7. Peter

    Julie Noble looks qualified for the new position, however, having a lot of ” deputy” positions seems like a waste.
    Can positions be combined after Kevin Gilfeather retires. What are Lynsey Timbrouck’s qualifications, not discussed in the article. Passing exam and qualifications most important.

  8. Leslie

    Mrs Noble is more than likely going to be appointed on what is called a “provisional” basis. Having worked in Human Resources for NYS, I know that Mrs Noble could very well sit in this provisional status for years before a Civil Service exam is scheduled. There are many ways to play games with getting someone permanently appointed from a provisional status. I have seen it done. I would be curious to know if Mrs Noble’s current position was reclassified (Title Changed) or if this is truly a brand spanking new position. Makes a huge difference.
    I have included a link to the NYS Dept of Civil Service’s Rules and Regulations for Appointments and Promotions, Section 4. If anyone has the inclination to dig and do the research on this position. Remember the Freedom of Information Act applies.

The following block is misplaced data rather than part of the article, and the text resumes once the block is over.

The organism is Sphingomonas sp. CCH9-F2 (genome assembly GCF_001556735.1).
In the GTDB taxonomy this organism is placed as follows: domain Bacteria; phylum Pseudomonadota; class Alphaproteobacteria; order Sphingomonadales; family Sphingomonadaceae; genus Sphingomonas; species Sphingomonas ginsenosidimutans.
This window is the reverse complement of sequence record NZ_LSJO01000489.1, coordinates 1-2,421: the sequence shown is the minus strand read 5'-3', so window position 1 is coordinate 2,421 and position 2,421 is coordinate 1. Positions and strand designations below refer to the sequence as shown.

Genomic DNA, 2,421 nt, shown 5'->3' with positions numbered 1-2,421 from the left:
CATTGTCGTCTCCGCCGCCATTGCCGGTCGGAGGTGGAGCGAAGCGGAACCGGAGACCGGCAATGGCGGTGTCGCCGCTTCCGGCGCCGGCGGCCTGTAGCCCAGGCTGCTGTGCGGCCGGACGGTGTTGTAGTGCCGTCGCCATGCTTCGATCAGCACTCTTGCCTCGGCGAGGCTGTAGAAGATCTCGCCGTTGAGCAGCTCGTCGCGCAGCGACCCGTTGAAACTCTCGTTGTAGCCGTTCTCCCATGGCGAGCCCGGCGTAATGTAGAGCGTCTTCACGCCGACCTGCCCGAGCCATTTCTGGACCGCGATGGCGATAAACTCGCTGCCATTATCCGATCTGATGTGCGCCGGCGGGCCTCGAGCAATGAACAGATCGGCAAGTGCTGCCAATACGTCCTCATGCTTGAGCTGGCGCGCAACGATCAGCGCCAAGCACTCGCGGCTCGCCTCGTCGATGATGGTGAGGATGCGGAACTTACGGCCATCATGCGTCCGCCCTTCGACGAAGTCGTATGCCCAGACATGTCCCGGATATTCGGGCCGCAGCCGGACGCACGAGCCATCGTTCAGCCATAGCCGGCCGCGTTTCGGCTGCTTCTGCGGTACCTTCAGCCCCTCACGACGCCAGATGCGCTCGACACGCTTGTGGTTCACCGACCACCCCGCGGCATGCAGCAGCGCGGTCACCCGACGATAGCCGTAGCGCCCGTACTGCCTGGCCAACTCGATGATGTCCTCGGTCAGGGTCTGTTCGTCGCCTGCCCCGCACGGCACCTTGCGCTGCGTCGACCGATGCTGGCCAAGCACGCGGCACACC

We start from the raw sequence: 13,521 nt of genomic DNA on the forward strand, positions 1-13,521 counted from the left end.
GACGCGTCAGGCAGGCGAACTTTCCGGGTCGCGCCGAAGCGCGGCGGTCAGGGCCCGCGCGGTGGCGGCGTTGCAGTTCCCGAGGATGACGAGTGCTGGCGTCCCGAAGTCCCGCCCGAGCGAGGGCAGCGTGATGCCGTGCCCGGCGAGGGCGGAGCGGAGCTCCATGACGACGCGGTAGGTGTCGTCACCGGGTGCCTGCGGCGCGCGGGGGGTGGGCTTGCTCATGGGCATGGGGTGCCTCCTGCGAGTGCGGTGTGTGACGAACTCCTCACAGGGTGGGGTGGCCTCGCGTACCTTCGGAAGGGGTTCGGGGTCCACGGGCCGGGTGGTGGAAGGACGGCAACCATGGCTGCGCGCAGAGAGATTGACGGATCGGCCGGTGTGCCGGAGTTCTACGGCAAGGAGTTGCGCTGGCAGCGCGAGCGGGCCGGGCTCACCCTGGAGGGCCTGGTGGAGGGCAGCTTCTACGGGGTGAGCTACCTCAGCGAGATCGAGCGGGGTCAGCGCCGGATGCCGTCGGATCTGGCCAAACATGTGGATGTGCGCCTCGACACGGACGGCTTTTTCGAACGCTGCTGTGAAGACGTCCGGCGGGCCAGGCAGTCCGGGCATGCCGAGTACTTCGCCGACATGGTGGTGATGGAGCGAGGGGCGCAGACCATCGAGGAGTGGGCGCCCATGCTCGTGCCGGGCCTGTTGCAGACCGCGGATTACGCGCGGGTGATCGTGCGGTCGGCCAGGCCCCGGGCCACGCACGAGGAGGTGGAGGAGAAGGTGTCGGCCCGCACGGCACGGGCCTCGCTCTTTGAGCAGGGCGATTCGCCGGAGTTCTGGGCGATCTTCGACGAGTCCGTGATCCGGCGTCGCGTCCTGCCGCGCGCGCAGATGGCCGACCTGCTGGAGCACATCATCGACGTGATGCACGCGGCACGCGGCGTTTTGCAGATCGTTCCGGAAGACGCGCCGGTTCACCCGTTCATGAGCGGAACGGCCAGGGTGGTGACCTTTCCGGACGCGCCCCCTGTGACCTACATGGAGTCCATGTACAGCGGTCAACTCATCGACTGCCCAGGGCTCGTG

Since I fortunately do not reside in the City of Kingston and as another individual so aptly stated, “I do not have a dog in this fight” but I sure hate the games government officials play. I watched it for too many years!
    https://govt.westlaw.com/nycrr/Document/I4e7eaf24cd1711dda432a117e6e0f345?viewType=FullText&originationContext=documenttoc&transitionType=CategoryPageItem&contextData=(sc.Default)

  9. JaneR

    In my experience, combining Parks and Recreation and the Department of Public Works, guarantees either expensive privatization of recreation activities, or a combination of the later and zero city recreation activities, even as residents continue to pay for them.

    No question that these appointments are unethical. I understand if everyone is too worn out to work to remove Noble from office, but at least a board of ethics review.